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Electrons are fermions and are thus subject to the Pauli exclusion principle, which states that no two fermions can occupy the same quantum state at once. This is the fundamental basis of the configuration of electrons in an atom: once a state is occupied by an electron, the next electron must occupy a different quantum mechanical state.
The spherical part of the decomposition of the Schrödinger equation for an atom bears remarkable similarity to the equations of motion of a particle in a circular orbit about an attracting potential (in this case, the nucleus). Thus it should be no surprise that the solutions can be categorized in terms of their angular momentum. The solutions to the spherical compnent of the Schroedinger equation are given by the spherical harmonics. These solutions are described by two quantum numbers, l and m. Here, l is an integer, greater than or equal to zero, and m, also an integer, is bounded: ; thus m can take on 2l+1 different values. The total angular momentum (the absolute value of the angular momentum) is given by , where is Planck's constant. Thus one says that l corresponds to the angular momentum of the state. The various states relating to different values of l are sometimes called sub-shells, and (mainly for historical reasons) are referred to by letter, as follows:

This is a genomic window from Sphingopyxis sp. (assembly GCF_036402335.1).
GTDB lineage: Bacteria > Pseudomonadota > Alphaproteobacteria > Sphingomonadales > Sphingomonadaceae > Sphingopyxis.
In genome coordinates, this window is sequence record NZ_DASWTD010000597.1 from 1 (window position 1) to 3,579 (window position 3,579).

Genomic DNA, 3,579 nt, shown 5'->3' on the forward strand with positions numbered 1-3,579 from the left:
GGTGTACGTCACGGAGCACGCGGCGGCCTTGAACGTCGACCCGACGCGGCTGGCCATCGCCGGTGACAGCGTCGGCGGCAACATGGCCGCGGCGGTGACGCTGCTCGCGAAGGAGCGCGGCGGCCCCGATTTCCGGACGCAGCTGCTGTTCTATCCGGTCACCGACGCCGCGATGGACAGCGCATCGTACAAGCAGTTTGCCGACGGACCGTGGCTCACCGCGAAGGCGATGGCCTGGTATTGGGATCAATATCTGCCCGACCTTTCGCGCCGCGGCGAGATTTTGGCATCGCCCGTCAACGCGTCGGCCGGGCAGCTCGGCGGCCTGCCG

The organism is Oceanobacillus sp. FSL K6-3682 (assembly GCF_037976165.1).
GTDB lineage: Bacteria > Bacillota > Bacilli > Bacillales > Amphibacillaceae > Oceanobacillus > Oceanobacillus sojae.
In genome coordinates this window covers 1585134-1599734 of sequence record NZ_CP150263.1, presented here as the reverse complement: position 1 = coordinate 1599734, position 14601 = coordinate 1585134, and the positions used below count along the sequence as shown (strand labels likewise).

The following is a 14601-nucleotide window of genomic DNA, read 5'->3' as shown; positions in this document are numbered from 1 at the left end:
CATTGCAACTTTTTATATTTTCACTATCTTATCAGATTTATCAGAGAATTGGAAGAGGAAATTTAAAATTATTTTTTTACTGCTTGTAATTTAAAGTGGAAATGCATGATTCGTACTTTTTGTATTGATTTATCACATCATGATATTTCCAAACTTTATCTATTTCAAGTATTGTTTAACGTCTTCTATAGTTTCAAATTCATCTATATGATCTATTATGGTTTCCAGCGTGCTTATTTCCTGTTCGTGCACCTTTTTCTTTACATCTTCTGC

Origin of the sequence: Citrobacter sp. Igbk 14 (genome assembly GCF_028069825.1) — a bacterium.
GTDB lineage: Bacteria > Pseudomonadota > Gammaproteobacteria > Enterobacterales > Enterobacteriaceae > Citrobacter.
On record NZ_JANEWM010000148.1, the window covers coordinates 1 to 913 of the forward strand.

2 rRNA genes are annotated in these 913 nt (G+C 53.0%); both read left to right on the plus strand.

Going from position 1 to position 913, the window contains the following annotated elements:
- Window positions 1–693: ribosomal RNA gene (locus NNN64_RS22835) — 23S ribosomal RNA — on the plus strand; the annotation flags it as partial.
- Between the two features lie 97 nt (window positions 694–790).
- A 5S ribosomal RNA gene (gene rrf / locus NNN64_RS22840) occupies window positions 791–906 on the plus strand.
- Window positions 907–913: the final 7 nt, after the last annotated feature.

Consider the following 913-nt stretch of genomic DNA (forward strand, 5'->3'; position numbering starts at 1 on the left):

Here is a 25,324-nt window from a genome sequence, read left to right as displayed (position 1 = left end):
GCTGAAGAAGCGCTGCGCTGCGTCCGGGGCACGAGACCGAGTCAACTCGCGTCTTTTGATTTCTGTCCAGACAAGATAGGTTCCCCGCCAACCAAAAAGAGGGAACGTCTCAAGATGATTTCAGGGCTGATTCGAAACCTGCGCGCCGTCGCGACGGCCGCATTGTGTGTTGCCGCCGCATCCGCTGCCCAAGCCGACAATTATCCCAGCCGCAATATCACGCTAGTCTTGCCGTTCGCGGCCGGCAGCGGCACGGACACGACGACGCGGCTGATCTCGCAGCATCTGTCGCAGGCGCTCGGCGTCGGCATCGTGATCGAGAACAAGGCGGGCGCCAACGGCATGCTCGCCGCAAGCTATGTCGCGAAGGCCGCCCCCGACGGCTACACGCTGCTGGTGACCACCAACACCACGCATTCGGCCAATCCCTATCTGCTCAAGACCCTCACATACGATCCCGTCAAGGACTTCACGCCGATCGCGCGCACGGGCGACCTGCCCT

|l value||Letter||Maximum number of electrons in shell =2*(2*l+1)|
Historical note: The names 's', 'p', 'd', and 'f' originate from a now-disused system of categorizing spectral lines as "sharp", "principal", "diffuse", or "fundamental". When the first four types of orbitals were described, they were associated with these spectral line types, but there were no other names. The designations 'g' and 'h' were derived by following alphabetical order.
Each of the different angular momentum states can take 2(2l + 1) electrons. This is because the third quantum number ml (which can be thought of [somewhat inaccurately] as the [quantised] projection of the angular momentum vector on the z-axis) runs from −l to l in integer units, and so there are 2l + 1 possible states. Each distinct nlml state can be occupied by two electrons with opposing spins (given by the quantum number ms), giving 2(2l + 1) electrons overall. States with higher l than given in the table are perfectly permissible in theory, but these values cover all ground state atoms so far discovered.
For a given value of n the possible values of l range from 0 to n − 1; therefore, the n = 1 shell only possesses an s subshell and can only take 2 electrons, the n = 2 shell possesses an s and a p subshell and can take 8 electrons overall, the n = 3 shell possesses s, p and d subshells and has a maximum of 18 electrons, and so on (generally speaking, the maximum number of electrons in the nth energy level is 2n2). The following calculation yields exactly this result: